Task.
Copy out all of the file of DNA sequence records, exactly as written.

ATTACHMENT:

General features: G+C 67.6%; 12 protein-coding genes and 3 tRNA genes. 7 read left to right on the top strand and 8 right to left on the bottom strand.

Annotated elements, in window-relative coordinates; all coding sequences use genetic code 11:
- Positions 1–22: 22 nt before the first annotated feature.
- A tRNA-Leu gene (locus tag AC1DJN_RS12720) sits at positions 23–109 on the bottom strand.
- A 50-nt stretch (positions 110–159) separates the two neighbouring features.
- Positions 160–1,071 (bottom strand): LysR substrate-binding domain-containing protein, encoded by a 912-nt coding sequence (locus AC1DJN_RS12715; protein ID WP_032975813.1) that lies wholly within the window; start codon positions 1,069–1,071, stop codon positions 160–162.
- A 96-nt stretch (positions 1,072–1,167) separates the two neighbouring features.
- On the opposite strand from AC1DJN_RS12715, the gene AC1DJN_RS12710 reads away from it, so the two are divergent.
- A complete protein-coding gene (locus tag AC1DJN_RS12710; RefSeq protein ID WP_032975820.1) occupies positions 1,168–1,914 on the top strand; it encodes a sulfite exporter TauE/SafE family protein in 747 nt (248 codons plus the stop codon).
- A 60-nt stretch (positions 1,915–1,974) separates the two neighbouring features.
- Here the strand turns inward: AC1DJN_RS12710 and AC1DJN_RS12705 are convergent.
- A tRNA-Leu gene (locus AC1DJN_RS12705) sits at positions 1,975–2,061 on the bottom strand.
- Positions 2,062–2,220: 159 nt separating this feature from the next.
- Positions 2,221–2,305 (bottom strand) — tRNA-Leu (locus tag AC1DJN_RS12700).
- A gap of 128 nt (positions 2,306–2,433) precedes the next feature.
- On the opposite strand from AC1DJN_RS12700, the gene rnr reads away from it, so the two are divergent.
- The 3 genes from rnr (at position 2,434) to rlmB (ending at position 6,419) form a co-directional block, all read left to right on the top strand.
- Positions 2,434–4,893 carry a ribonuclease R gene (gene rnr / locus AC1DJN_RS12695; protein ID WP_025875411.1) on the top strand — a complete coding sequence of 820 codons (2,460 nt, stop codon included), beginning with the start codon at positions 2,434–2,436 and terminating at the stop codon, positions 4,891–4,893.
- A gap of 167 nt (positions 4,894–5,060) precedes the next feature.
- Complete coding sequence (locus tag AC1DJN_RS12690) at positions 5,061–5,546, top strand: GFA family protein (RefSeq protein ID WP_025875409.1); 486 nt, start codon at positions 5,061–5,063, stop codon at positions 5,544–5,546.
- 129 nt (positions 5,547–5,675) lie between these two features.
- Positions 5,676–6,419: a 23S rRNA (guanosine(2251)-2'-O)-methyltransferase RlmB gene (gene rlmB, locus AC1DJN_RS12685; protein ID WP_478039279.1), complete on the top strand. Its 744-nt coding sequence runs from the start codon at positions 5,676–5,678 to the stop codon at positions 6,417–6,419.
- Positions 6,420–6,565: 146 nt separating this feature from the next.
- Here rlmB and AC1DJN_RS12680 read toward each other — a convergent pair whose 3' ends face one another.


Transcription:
General features: G+C 67.6%; 12 protein-coding genes and 3 tRNA genes. 7 read left to right on the top strand and 8 right to left on the bottom strand.

Annotated elements, in window-relative coordinates; all coding sequences use genetic code 11:
- Positions 1–22: 22 nt before the first annotated feature.
- A tRNA-Leu gene (locus tag AC1DJN_RS12720) sits at positions 23–109 on the bottom strand.
- A 50-nt stretch (positions 110–159) separates the two neighbouring features.
- Positions 160–1,071 (bottom strand): LysR substrate-binding domain-containing protein, encoded by a 912-nt coding sequence (locus AC1DJN_RS12715; protein ID WP_032975813.1) that lies wholly within the window; start codon positions 1,069–1,071, stop codon positions 160–162.
- A 96-nt stretch (positions 1,072–1,167) separates the two neighbouring features.
- On the opposite strand from AC1DJN_RS12715, the gene AC1DJN_RS12710 reads away from it, so the two are divergent.
- A complete protein-coding gene (locus tag AC1DJN_RS12710; RefSeq protein ID WP_032975820.1) occupies positions 1,168–1,914 on the top strand; it encodes a sulfite exporter TauE/SafE family protein in 747 nt (248 codons plus the stop codon).
- A 60-nt stretch (positions 1,915–1,974) separates the two neighbouring features.
- Here the strand turns inward: AC1DJN_RS12710 and AC1DJN_RS12705 are convergent.
- A tRNA-Leu gene (locus AC1DJN_RS12705) sits at positions 1,975–2,061 on the bottom strand.
- Positions 2,062–2,220: 159 nt separating this feature from the next.
- Positions 2,221–2,305 (bottom strand) — tRNA-Leu (locus tag AC1DJN_RS12700).
- A gap of 128 nt (positions 2,306–2,433) precedes the next feature.
- On the opposite strand from AC1DJN_RS12700, the gene rnr reads away from it, so the two are divergent.
- The 3 genes from rnr (at position 2,434) to rlmB (ending at position 6,419) form a co-directional block, all read left to right on the top strand.
- Positions 2,434–4,893 carry a ribonuclease R gene (gene rnr / locus AC1DJN_RS12695; protein ID WP_025875411.1) on the top strand — a complete coding sequence of 820 codons (2,460 nt, stop codon included), beginning with the start codon at positions 2,434–2,436 and terminating at the stop codon, positions 4,891–4,893.
- A gap of 167 nt (positions 4,894–5,060) precedes the next feature.
- Complete coding sequence (locus tag AC1DJN_RS12690) at positions 5,061–5,546, top strand: GFA family protein (RefSeq protein ID WP_025875409.1); 486 nt, start codon at positions 5,061–5,063, stop codon at positions 5,544–5,546.
- 129 nt (positions 5,547–5,675) lie between these two features.
- Positions 5,676–6,419: a 23S rRNA (guanosine(2251)-2'-O)-methyltransferase RlmB gene (gene rlmB, locus AC1DJN_RS12685; protein ID WP_478039279.1), complete on the top strand. Its 744-nt coding sequence runs from the start codon at positions 5,676–5,678 to the stop codon at positions 6,417–6,419.
- Positions 6,420–6,565: 146 nt separating this feature from the next.
- Here rlmB and AC1DJN_RS12680 read toward each other — a convergent pair whose 3' ends face one another.